It’s easy to scoff at the idea of beer playing an important role in the Church’s history, but as it turns out, Christians can learn quite a bit from not only brewing beer but drinking it too (responsibly, of course).
Or so argues regular Denver Catholic columnist Dr. R. Jared Staudt in his new book The Beer Option (Angelico Press). Staudt takes a deep look at the life of Benedictine monks, who, many years ago, invented beer as we know it today and continue to brew in different parts of the world today. More than just the history of beer, Staudt dives into what beer and brewing can teach us about Catholic culture and how the Benedictines can teach us how to use our gifts and talents to bring glory to God.
We asked Dr. Staudt a few questions about his new book, how beer is different from marijuana and more.
Denver Catholic: So, what exactly is “The Beer Option”?
Jared Staudt: Rod Dreher wrote a bestselling book called The Benedict Option, proposing the life of Benedictine monks as a model of cultural renewal. I propose the Beer Option as an extension of it by looking at the history of beer from a Catholic perspective, which was invented as we know it by the monks, and by exploring what beer can teach us about culture. The Beer Option looks at how the little things of life all need to be ordered toward God as part of the spiritual renewal of our lives and communities.
DC: What role does beer play in Catholic culture?
JS: Beer is a work of culture, something that we make using the fruits of the earth: water, barley, hops, and yeast. The last 40 years have seen a renewal of brewing, as we’ve moved from just 40 to over 4,000 breweries in our country. This has strengthened local economies, including the home economy with homebrewing. The Benedictines have also returned to their own tradition of brewing with dozens of breweries run by or affiliated with religious communities throughout the world. Many Catholic groups have used beer to evangelize, such as Theology on Tap and the Catholic Beer Club. I was surprised in my research by how many connections there are between beer and the Catholic tradition, including the lives of many saints, such as St. Columban, St. Hildegard, and St. Conrad.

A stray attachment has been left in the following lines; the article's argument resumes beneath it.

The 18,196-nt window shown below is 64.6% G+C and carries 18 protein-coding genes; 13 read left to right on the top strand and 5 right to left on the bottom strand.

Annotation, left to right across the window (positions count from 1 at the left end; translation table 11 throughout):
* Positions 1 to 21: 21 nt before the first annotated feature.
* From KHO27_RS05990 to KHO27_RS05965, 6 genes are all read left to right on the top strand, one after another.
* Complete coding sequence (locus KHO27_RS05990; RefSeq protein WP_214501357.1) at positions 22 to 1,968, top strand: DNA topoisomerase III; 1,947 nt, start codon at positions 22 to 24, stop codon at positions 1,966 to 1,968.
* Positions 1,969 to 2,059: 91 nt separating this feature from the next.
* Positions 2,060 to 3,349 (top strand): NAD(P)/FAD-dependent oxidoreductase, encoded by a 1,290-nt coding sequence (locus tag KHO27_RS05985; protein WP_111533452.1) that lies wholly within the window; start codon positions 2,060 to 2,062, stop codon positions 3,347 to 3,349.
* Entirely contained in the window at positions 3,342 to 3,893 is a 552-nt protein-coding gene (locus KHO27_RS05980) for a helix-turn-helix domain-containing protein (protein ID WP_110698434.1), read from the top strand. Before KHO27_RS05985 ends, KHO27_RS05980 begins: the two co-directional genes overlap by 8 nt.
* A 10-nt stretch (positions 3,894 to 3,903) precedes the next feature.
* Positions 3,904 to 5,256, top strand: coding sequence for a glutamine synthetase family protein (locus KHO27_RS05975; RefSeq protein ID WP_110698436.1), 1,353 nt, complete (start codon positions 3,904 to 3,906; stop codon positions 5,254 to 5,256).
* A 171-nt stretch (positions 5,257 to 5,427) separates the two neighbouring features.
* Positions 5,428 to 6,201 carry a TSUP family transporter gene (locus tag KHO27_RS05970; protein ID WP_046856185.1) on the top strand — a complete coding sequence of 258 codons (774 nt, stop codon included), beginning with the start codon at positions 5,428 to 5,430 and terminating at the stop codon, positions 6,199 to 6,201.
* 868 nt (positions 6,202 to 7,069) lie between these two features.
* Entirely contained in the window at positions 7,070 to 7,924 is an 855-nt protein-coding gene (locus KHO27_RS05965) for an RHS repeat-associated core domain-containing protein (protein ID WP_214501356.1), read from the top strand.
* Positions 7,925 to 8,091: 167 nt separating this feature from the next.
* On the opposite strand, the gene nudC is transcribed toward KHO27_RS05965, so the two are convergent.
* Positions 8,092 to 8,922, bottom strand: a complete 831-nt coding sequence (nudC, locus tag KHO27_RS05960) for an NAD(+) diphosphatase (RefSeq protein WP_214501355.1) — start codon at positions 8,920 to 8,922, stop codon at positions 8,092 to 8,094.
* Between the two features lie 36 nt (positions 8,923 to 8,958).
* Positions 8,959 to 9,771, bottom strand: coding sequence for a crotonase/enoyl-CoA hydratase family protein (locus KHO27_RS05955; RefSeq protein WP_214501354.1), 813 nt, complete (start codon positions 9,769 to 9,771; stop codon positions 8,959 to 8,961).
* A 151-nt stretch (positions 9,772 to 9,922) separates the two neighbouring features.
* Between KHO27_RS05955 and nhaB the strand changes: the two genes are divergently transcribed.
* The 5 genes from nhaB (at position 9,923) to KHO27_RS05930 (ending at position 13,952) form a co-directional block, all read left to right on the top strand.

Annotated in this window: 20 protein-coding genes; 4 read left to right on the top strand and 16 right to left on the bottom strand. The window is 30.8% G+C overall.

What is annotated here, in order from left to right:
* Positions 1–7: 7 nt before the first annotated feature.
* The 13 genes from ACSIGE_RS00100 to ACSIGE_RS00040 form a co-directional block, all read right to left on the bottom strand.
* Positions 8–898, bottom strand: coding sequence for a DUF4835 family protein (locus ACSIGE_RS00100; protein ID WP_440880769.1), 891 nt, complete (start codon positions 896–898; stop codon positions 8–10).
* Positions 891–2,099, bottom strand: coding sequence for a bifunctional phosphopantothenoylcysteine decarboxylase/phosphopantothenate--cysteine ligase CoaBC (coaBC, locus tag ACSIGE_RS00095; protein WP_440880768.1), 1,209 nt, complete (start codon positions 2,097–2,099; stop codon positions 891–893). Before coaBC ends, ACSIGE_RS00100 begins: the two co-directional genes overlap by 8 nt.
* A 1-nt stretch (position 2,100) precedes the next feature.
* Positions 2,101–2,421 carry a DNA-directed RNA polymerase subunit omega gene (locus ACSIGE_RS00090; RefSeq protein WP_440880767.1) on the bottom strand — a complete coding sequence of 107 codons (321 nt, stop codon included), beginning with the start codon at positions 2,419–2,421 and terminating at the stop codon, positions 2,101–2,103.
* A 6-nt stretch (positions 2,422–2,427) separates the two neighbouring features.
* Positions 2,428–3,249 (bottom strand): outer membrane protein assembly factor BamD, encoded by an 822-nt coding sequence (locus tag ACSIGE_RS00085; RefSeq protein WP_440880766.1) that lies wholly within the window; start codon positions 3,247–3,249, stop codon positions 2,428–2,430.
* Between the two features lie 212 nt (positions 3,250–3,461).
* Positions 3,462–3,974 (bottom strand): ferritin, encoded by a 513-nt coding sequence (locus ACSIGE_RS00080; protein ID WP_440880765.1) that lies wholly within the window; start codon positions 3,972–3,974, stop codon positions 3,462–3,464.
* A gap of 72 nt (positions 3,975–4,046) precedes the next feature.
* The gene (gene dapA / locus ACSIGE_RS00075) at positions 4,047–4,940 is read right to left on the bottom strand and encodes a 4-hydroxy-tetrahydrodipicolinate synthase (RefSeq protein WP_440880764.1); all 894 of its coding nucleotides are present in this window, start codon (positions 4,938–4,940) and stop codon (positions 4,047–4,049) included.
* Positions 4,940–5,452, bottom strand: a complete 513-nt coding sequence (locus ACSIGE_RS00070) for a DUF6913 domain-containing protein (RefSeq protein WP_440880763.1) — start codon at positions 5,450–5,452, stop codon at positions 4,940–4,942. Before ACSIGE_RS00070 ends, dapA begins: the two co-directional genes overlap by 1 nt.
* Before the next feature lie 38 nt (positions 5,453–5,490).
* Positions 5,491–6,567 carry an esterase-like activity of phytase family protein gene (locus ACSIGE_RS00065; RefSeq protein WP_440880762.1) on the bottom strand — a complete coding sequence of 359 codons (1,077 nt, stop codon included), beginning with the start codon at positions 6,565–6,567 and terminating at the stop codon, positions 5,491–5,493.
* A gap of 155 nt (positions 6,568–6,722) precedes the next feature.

DC: What can we learn from monks who brew beer?
JS: I find it fascinating that monks, who leave the world behind for a life of prayer, could be among the best brewers in the world. Yet, I think it may be that they have the right perspective, ordering their work to the glory of God. They put their prayer into their work and make high quality products, but without becoming too attached to them.
DC: The State of Colorado and several others have legalized marijuana. How is the use of marijuana different from drinking beer?
JS: Many people ask me this question and I have a whole chapter on it in the book. Drinking in excess is a real problem in our country and we need the virtue of temperance to govern how we drink. I situate Catholic drinking within feasting, fasting, and friendship. Marijuana, like other drugs, are not meant to be consumed in the context of a meal and are not ordered toward our health, like we see in moderate drinking. Marijuana is more like excessive drinking in that it undermines our use of reason, pulls us away from friendship, and leads to serious health issues.
DC: You’re leading a pilgrimage to France and Belgium this month. How will your new book tie into that?
JS: I’m very happy to be able to take pilgrims through the Beer Option first hand. The pilgrimage “Saints, Monks & Beer” is a holistic experience of Catholic culture. We’ll be visiting beautiful churches and art museums, spending time in prayer at monasteries and the tomb of many saints, and will be sampling monastic food and drink. We will see how beer fits into the traditions and beauty of Catholic culture, learning directly from the monastic brewers themselves.
The Beer Option
The Beer Option is available to purchase on Amazon and angelicopress.org.